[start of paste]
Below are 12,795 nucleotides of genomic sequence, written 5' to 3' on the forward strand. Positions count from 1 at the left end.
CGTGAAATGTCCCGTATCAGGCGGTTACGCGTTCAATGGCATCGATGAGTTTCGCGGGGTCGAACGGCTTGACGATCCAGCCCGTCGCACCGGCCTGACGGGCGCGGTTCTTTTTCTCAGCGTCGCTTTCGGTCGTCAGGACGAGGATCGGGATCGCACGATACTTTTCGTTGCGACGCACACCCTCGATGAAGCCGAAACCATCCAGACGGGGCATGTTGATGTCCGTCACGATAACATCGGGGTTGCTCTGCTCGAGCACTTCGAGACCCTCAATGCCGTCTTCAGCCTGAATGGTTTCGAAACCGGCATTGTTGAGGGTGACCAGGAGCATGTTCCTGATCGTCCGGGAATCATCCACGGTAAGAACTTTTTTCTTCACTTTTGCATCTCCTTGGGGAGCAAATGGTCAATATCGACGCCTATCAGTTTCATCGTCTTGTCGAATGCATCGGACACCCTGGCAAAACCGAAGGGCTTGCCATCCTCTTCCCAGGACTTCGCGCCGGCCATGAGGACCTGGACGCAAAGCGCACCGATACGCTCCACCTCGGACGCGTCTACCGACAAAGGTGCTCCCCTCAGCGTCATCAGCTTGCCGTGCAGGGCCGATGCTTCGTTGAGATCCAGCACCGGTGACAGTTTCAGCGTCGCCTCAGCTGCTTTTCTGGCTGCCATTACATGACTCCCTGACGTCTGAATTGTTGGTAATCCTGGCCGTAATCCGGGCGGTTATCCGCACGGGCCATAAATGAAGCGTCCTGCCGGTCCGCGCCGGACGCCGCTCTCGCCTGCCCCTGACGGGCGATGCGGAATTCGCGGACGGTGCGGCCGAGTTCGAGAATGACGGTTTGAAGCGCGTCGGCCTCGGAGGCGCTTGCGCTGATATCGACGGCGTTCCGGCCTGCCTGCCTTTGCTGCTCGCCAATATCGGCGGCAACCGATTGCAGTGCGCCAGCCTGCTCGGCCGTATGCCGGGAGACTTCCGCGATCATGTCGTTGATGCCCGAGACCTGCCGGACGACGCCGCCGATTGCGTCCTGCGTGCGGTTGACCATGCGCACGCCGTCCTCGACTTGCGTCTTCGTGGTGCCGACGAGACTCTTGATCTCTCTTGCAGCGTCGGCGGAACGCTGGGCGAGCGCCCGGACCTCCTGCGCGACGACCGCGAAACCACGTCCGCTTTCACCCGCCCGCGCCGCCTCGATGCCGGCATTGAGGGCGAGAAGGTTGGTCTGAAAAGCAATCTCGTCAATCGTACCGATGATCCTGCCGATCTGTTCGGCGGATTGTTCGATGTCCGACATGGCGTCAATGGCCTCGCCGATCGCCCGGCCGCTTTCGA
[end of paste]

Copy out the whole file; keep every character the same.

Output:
Below are 12,795 nucleotides of genomic sequence, written 5' to 3' on the forward strand. Positions count from 1 at the left end.
CGTGAAATGTCCCGTATCAGGCGGTTACGCGTTCAATGGCATCGATGAGTTTCGCGGGGTCGAACGGCTTGACGATCCAGCCCGTCGCACCGGCCTGACGGGCGCGGTTCTTTTTCTCAGCGTCGCTTTCGGTCGTCAGGACGAGGATCGGGATCGCACGATACTTTTCGTTGCGACGCACACCCTCGATGAAGCCGAAACCATCCAGACGGGGCATGTTGATGTCCGTCACGATAACATCGGGGTTGCTCTGCTCGAGCACTTCGAGACCCTCAATGCCGTCTTCAGCCTGAATGGTTTCGAAACCGGCATTGTTGAGGGTGACCAGGAGCATGTTCCTGATCGTCCGGGAATCATCCACGGTAAGAACTTTTTTCTTCACTTTTGCATCTCCTTGGGGAGCAAATGGTCAATATCGACGCCTATCAGTTTCATCGTCTTGTCGAATGCATCGGACACCCTGGCAAAACCGAAGGGCTTGCCATCCTCTTCCCAGGACTTCGCGCCGGCCATGAGGACCTGGACGCAAAGCGCACCGATACGCTCCACCTCGGACGCGTCTACCGACAAAGGTGCTCCCCTCAGCGTCATCAGCTTGCCGTGCAGGGCCGATGCTTCGTTGAGATCCAGCACCGGTGACAGTTTCAGCGTCGCCTCAGCTGCTTTTCTGGCTGCCATTACATGACTCCCTGACGTCTGAATTGTTGGTAATCCTGGCCGTAATCCGGGCGGTTATCCGCACGGGCCATAAATGAAGCGTCCTGCCGGTCCGCGCCGGACGCCGCTCTCGCCTGCCCCTGACGGGCGATGCGGAATTCGCGGACGGTGCGGCCGAGTTCGAGAATGACGGTTTGAAGCGCGTCGGCCTCGGAGGCGCTTGCGCTGATATCGACGGCGTTCCGGCCTGCCTGCCTTTGCTGCTCGCCAATATCGGCGGCAACCGATTGCAGTGCGCCAGCCTGCTCGGCCGTATGCCGGGAGACTTCCGCGATCATGTCGTTGATGCCCGAGACCTGCCGGACGACGCCGCCGATTGCGTCCTGCGTGCGGTTGACCATGCGCACGCCGTCCTCGACTTGCGTCTTCGTGGTGCCGACGAGACTCTTGATCTCTCTTGCAGCGTCGGCGGAACGCTGGGCGAGCGCCCGGACCTCCTGCGCGACGACCGCGAAACCACGTCCGCTTTCACCCGCCCGCGCCGCCTCGATGCCGGCATTGAGGGCGAGAAGGTTGGTCTGAAAAGCAATCTCGTCAATCGTACCGATGATCCTGCCGATCTGTTCGGCGGATTGTTCGATGTCCGACATGGCGTCAATGGCCTCGCCGATCGCCCGGCCGCTTTCGA